Health care consumerism Featured

7:00pm EDT December 26, 2008

More than 25 years ago, Charles P. Hall, Jr., professor of health administration, insurance and risk, Temple University, wrote that the severe and continuing escalation of health care costs during the previous decade was a matter of growing concern to virtually all segments of society. This caused great financial hardship to employers who provided health insurance benefit plans. These words still ring true today. Managing health care costs is a common concern all employers share. Providing employee health care benefits is becoming more complex and financially vital than ever before.

Employers of all sizes continually search for innovative products that will allow them to manage their health care costs while providing value to their employees. Gone are the days of simply providing a health plan for employees and letting them worry about how to use it. Today, many employers are turning to a new trend in providing employee health care benefits: consumer-driven health care plans.

These employer-sponsored benefit programs aim to educate employees about true costs of medical services with the goal of holding employees more responsible for medical care purchase decisions. These consumerism plans require a more educated patient, who, in theory, will become more financially responsible for the real costs of health care services.

Employers who offer these plans hope that better, more efficient use of health care services on the part of their employees will create a downward shift in both demand and cost of health care over time.

The consumer-driven movement relies upon the introduction of a wide spectrum of elements that will encourage employees to assume a greater role in managing their health and associated costs. Consumer-driven health plans require a variety of components including coverage for preventive care services, wellness and disease management programs and provider cost and quality information, all of which provide employees with the tools they need to make the most beneficial, value-driven choices.

The most common consumer-driven health care plans pair a health reimbursement arrangement (HRA) or a health savings account (HSA) with a high deductible insurance plan. The HRA and HSA are important components in helping the employer re-evaluate its benefit plan design in an effort to reduce premiums.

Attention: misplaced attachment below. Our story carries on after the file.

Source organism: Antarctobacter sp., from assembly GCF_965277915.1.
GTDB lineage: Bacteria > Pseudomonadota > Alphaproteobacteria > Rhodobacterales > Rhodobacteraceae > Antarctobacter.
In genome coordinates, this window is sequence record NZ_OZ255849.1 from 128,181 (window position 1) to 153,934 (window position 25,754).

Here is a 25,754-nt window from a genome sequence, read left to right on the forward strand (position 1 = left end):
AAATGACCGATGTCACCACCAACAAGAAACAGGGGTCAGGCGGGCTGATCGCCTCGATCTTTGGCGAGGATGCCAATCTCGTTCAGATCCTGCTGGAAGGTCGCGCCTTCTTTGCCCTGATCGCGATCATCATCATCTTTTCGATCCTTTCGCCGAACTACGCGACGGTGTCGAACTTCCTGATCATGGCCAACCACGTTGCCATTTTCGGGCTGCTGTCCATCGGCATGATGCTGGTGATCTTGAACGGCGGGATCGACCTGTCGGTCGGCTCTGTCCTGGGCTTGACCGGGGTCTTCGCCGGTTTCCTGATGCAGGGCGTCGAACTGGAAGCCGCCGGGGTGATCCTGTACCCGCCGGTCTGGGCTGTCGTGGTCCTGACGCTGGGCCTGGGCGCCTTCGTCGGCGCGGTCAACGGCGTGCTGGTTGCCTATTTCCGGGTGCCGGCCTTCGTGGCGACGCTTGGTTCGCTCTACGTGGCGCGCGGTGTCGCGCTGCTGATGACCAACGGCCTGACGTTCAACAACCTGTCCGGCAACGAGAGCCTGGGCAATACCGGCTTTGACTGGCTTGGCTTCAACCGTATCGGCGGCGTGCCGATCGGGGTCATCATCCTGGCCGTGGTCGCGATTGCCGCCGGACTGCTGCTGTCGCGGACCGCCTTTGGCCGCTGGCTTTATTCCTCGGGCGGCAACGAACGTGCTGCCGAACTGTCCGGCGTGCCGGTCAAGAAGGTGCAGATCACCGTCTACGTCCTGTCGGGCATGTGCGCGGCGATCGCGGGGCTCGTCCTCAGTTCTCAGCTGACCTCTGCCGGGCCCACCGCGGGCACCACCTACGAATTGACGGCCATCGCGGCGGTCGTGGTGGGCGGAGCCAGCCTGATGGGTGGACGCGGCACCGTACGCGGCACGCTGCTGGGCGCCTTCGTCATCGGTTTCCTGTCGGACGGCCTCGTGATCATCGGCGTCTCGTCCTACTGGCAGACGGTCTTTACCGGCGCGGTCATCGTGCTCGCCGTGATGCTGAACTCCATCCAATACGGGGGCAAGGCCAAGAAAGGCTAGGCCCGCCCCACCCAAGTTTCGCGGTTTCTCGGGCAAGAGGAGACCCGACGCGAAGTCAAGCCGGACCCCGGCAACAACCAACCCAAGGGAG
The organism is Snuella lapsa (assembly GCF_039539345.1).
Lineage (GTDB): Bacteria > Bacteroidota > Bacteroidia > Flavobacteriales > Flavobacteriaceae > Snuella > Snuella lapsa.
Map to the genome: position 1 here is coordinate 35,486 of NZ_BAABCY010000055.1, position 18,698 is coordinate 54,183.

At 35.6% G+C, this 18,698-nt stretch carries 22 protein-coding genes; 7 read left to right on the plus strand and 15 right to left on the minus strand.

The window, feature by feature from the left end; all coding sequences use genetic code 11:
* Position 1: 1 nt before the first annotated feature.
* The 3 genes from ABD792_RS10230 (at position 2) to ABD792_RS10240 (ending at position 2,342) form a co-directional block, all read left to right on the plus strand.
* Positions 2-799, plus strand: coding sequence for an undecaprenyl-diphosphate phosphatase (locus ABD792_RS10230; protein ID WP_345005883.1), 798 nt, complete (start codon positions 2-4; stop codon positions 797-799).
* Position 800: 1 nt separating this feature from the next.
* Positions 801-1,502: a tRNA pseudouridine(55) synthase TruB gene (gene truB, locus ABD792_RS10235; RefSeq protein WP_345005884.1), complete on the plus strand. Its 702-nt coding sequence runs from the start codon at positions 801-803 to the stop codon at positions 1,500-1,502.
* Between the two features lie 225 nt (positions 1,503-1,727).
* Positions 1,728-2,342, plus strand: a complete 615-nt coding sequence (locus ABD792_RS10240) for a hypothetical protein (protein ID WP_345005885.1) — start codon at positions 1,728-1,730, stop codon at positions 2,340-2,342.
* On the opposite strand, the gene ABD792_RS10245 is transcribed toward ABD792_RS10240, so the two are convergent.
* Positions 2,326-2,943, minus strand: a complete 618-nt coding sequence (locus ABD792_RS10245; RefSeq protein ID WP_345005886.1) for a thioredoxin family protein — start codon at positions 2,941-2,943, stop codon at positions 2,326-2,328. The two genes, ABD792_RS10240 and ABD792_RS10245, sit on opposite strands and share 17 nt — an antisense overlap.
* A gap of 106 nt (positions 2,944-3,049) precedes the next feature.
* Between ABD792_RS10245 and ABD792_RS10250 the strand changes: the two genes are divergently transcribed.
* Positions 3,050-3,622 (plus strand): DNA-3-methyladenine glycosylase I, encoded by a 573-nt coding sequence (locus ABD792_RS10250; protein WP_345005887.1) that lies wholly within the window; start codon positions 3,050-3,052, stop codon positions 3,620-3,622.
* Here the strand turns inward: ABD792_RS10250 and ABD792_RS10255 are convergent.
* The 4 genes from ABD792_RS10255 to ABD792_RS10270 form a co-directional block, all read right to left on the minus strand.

“These products allow an employer to select a plan with a higher deductible while continuing to provide coverage that meets the needs of the employees,” says Barbara Baldwin, an account executive with JRG Advisors, the management company for ChamberChoice.

Smart Business spoke with Baldwin about HSAs and HRAs, how they work and how they compare to each other.

What is an HRA?

An HRA is an employer funded account that is designed to reimburse employees for qualified medical expenses. HRAs are designed to operate with a high-deductible health plan, thereby reducing premium costs while encouraging employees to spend wisely. The employer sets up the HRA and determines the amount of money available in each employee’s HRA for the coverage period.

Employees enjoy the following benefits from having an HRA:

? Contributions made by the employer are excluded from gross income.

? Reimbursements for qualified medical expenses are tax-free.

? Any unused amount in the HRA can be carried over from year to year.

The employer funds the HRA and, therefore, owns the account. There is no limit on the amount of money the employer can contribute to the account. The employer can choose to fund the HRA with an annual contribution or on a monthly basis.

What is an HSA?

An HSA is a tax-free savings account for medical expenses used in conjunction with a qualified high-deductible health plan (QHDHP) with a minimum deductible of $1,150 for an employee and $2,300 for an employee with dependents.

The employer, the employee or anyone else on behalf of the employee can make contributions to the HSA through payroll deductions or as a lump sum deposit. There is no limit to the number of contributions that can be made. There are, however, annual limits to the total dollar amount that can be deposited to the HRA (2009 limits are $3,000 for an employee and $5,950 for an employee with dependents).

Unlike the HRA, the HSA account is the employee’s account; the dollars are the employee’s dollars. Since the employee is the account holder or HSA beneficiary, the employee manages the account.

The consumerism approach requires communication and education, not only to help employees understand the programs but also to encourage them to become better consumers of health care. While still fairly new, the consumerism model is growing in popularity. Only time will tell of the ultimate impact on the health care landscape.

BARBARA BALDWIN is an account executive with JRG Advisors, the management company for ChamberChoice. Reach her at (412) 456-7256 or barbara.baldwin@jrgadvisors.net.